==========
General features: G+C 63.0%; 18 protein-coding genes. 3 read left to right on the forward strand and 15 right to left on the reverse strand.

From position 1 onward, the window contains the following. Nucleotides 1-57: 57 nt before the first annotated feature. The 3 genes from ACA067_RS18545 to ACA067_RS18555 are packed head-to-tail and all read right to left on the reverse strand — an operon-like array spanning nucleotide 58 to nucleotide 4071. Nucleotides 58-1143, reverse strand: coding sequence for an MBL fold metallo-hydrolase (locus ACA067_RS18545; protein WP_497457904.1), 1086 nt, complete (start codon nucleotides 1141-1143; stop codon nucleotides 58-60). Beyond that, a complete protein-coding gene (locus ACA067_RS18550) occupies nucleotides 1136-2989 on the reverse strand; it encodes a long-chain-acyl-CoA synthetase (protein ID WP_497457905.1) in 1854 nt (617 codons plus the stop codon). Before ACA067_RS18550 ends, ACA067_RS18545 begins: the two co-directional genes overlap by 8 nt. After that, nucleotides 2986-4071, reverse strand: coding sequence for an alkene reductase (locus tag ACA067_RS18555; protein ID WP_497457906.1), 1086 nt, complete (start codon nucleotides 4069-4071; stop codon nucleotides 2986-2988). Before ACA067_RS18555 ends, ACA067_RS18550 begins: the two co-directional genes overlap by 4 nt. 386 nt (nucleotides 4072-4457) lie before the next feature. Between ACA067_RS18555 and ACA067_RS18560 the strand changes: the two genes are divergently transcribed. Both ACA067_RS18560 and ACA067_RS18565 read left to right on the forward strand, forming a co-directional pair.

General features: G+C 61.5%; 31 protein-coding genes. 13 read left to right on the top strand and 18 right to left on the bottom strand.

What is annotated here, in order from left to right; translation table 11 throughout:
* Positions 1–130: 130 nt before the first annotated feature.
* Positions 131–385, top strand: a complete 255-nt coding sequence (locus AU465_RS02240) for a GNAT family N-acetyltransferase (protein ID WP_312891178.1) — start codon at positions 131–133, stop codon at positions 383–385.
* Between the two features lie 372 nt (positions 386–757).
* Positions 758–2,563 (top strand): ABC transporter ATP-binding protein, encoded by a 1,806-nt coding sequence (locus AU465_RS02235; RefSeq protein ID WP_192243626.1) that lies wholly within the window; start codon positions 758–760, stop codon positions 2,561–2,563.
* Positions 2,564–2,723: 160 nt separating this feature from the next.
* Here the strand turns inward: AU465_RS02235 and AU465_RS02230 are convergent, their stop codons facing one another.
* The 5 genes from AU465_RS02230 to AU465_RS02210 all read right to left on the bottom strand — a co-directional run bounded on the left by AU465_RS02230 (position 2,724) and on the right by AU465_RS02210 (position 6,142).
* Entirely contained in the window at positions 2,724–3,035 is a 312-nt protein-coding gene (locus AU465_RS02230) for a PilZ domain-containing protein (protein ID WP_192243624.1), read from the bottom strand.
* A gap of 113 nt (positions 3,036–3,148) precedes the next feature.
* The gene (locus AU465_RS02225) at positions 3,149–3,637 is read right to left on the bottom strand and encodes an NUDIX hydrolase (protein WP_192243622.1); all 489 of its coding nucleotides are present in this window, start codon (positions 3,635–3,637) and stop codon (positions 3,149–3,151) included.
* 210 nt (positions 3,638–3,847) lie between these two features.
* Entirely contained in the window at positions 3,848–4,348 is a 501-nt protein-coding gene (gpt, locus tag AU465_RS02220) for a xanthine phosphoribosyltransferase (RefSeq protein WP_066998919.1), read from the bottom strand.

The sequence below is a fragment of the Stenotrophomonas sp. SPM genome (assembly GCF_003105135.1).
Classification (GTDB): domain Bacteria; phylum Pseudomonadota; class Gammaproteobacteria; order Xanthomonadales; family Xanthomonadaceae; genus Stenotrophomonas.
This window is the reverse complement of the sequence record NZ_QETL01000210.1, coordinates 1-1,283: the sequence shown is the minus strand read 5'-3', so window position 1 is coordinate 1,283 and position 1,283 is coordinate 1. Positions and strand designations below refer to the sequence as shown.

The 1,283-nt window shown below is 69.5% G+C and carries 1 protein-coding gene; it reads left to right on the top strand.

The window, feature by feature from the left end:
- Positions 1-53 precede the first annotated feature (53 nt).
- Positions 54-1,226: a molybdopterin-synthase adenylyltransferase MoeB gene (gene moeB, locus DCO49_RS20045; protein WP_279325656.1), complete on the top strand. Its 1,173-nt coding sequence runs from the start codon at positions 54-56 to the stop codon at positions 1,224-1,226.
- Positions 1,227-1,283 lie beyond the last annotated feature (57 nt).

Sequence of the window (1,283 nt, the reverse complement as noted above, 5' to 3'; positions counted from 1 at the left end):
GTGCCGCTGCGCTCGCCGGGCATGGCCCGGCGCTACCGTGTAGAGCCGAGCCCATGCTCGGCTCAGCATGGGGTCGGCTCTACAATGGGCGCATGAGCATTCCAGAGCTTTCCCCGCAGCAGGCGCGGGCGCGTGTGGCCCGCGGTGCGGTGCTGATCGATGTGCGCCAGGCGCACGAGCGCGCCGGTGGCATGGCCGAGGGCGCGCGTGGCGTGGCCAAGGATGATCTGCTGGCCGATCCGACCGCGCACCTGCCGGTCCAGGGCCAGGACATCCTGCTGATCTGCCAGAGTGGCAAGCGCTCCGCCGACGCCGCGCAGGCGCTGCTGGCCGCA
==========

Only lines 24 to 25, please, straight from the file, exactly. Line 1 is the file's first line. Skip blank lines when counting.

- Positions 1,227-1,283 lie beyond the last annotated feature (57 nt).

Sequence of the window (1,283 nt, the reverse complement as noted above, 5' to 3'; positions counted from 1 at the left end):